Root of maritime crime ‘must be addressed,’ says Saudi Border Guards chief

Gen. Awad bin Eid Al-Balwi, director general of the Saudi Border Guards, speaks during the workshop at the Mohammed bin Naif Institute for Maritime Science and Security Studies in Jeddah. (SPA)
Updated 25 April 2019
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Root of maritime crime ‘must be addressed,’ says Saudi Border Guards chief

  • Al-Balwi stressed the Kingdom’s support to fight piracy, armed robbery and maritime terrorism

JEDDAH: The head of the Saudi Border Guards has warned that maritime security in the Red Sea and elsewhere can only be achieved if the root of piracy and maritime crime are addressed.

Gen. Awad bin Eid Al-Balwi, director general of the Saudi Border Guards, was speaking at the opening of an international workshop on Tuesday on dealing with piracy and other crimes at the Mohammed bin Naif Institute for Maritime Science and Security Studies in Jeddah.

The three-day workshop will focus on the Jeddah Amendments to the Djibouti Code of Conduct, which were designed to enhance the response of the international community to criminal activity at sea, and were adopted in 2017. 

The Djibouti Code of 2009 was designed to improve regional capacity to respond to piracy off the coasts of Africa and Arabia.

The workshop was organized by the Directorate General of the Border Guards in collaboration with the International Maritime Organization (IMO), under the guidance of King Salman, Crown Prince Mohammed bin Salman, and Interior Minister Prince Abdul Aziz bin Saud bin Naif.

The workshop was organized in Jeddah by the Directorate General of the Border Guards in collaboration with the International Maritime Organization. (SPA)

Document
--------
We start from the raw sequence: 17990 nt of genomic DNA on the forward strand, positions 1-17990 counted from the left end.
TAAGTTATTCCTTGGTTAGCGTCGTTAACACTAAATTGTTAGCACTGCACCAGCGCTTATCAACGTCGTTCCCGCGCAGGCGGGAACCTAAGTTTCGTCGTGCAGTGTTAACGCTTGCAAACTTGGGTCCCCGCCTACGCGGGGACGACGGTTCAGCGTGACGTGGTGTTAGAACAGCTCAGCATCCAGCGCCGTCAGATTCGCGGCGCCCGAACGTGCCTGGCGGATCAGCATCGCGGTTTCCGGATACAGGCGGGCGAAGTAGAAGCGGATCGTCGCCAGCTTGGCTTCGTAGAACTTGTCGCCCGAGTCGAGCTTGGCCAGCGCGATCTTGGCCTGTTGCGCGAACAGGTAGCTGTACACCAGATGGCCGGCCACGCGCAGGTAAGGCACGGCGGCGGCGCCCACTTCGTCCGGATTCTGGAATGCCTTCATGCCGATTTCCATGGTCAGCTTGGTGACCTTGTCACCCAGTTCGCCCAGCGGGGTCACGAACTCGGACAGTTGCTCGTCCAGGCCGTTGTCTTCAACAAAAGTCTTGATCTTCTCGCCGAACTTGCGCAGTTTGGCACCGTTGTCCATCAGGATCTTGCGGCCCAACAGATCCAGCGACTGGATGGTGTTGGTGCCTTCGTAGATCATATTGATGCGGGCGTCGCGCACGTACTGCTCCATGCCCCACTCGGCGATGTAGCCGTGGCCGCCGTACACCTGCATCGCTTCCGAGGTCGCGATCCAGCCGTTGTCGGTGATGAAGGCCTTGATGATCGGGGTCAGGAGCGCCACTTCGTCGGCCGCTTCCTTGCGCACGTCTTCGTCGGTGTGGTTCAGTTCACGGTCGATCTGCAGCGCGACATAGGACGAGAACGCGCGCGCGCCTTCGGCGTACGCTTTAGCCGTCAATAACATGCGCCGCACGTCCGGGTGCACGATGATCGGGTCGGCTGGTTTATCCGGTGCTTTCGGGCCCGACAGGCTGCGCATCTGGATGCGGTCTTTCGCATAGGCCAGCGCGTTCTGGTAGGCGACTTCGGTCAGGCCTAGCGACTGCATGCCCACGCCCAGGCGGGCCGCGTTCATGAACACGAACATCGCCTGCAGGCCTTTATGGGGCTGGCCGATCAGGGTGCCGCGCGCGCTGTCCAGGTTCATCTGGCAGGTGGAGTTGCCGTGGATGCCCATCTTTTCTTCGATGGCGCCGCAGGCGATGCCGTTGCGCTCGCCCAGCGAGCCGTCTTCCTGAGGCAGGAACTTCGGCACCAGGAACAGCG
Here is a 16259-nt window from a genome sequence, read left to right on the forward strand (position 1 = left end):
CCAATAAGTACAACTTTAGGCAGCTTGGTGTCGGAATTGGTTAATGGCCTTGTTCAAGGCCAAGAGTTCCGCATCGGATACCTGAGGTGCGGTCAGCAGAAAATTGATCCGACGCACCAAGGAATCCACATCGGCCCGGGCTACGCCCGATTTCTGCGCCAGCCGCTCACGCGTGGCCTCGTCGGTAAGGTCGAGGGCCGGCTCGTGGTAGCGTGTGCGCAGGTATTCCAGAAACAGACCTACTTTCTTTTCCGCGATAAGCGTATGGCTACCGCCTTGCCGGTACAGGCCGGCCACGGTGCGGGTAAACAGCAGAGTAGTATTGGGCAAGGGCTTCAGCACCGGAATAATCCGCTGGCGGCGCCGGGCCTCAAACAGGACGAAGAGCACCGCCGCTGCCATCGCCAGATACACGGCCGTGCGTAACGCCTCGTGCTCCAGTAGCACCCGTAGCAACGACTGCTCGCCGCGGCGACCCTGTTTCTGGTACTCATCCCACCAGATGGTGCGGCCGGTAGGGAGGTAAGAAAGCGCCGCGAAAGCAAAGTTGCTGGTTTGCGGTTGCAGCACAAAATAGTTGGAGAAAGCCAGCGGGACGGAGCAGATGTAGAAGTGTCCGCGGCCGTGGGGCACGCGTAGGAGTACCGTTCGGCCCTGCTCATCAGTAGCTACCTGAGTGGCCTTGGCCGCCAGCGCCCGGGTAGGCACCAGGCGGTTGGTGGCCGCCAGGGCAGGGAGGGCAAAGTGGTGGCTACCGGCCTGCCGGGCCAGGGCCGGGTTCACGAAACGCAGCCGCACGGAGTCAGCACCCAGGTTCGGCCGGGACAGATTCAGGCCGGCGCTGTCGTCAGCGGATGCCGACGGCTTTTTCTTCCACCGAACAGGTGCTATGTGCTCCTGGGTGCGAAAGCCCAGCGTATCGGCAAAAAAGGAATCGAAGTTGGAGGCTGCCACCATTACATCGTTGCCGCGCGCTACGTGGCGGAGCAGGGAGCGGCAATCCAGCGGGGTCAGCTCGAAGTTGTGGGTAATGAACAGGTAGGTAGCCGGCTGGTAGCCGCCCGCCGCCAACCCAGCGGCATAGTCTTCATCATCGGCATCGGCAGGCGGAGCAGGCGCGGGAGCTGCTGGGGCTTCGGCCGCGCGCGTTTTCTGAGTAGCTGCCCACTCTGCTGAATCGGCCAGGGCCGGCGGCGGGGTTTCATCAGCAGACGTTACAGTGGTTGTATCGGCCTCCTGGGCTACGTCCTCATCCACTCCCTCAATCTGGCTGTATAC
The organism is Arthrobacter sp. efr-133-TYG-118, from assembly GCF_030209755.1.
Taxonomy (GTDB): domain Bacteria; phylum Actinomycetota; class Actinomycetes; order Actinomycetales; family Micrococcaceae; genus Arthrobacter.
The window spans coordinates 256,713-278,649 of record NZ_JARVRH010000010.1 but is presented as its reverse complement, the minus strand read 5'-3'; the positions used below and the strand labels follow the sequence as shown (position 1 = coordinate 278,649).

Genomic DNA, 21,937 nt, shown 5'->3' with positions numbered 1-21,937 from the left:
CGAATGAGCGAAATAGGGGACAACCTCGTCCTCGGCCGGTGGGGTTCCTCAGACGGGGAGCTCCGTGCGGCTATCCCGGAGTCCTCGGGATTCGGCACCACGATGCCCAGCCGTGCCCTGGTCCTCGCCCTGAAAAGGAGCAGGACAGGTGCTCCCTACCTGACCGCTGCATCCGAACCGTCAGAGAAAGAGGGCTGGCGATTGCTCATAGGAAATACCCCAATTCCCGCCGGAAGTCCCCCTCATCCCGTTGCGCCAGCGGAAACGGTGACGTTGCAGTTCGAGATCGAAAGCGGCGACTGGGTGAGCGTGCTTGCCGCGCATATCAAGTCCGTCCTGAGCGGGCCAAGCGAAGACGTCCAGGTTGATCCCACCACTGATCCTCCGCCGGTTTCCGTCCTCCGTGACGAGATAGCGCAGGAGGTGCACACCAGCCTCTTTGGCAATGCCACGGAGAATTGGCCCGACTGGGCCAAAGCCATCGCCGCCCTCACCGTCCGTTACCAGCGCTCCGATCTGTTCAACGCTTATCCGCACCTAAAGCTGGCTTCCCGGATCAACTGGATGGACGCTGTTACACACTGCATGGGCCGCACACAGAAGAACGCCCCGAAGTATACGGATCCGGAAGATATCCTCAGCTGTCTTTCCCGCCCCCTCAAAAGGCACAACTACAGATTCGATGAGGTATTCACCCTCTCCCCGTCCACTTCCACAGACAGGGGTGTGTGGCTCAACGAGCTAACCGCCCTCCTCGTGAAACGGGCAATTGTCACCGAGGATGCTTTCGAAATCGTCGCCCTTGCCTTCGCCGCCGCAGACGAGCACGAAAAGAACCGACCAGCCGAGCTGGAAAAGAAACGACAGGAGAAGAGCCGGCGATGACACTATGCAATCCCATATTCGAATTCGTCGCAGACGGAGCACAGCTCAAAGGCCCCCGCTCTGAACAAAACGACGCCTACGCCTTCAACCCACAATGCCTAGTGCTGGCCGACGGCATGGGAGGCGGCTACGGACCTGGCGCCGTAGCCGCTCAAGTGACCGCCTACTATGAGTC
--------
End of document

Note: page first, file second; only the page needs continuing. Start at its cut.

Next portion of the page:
Al-Balwi stressed Saudi Arabia’s support for regional and international efforts to fight piracy, armed robbery and maritime terrorism.

He said the threat of piracy to shipping had been contained by a combination of actions by regional states, international organizations, international naval forces and self-protection measures by merchant shipping. 

But he warned that despite the gains made, maritime security threats continue to evolve and require a concerted effort to address them.

Al-Balwi said by adopting the Jeddah Amendments in 2017, the region sought a long-term comprehensive solution. 

He warned that if the workshop’s participants focused only on addressing symptoms such as the criminal acts, the region would not succeed in its goal of a well-developed maritime economy free from violent extremism. 

Chris Trelawny, the representative of the IMO secretary-general, said the workshop will take stock of what is needed to address the full range of maritime crimes referred to in the Jeddah Amendments.


Saudi Arabia’s King Abdullah Petroleum Studies and Research Center launches “Kingdom of Energy” podcast

Updated 24 May 2019
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Saudi Arabia’s King Abdullah Petroleum Studies and Research Center launches “Kingdom of Energy” podcast

  • The program targets decision makers, specialists and workers in the energy sectors

RIYADH: The King Abdullah Petroleum Studies and Research Center (KAPSARC) has inaugurated a podcast program, titled “Kingdom of Energy”, through which specialized researchers can talk about energy economics, policies, techniques and related environmental issues.

The podcast is an opportunity for people interested in the field of energy to listen to the opinions of specialists in the field, including workers or partners of the center, whether local or international cadres.

The program targets decision makers, specialists and workers in the energy sectors through a new platform on the center’s website, allowing visitors to listen to podcast episodes.

The program is working on producing “Kingdom of Energy” episodes on a regular basis. The first episode is now available on the website in English, and another series is to be produced in Arabic.

KAPSARC is a non-profit research center that conducts independent research into global energy economics, policies, techniques and related environmental studies. The center seeks to find solutions for the most-effective and productive use of energy to promote economic and social growth locally, regionally and internationally.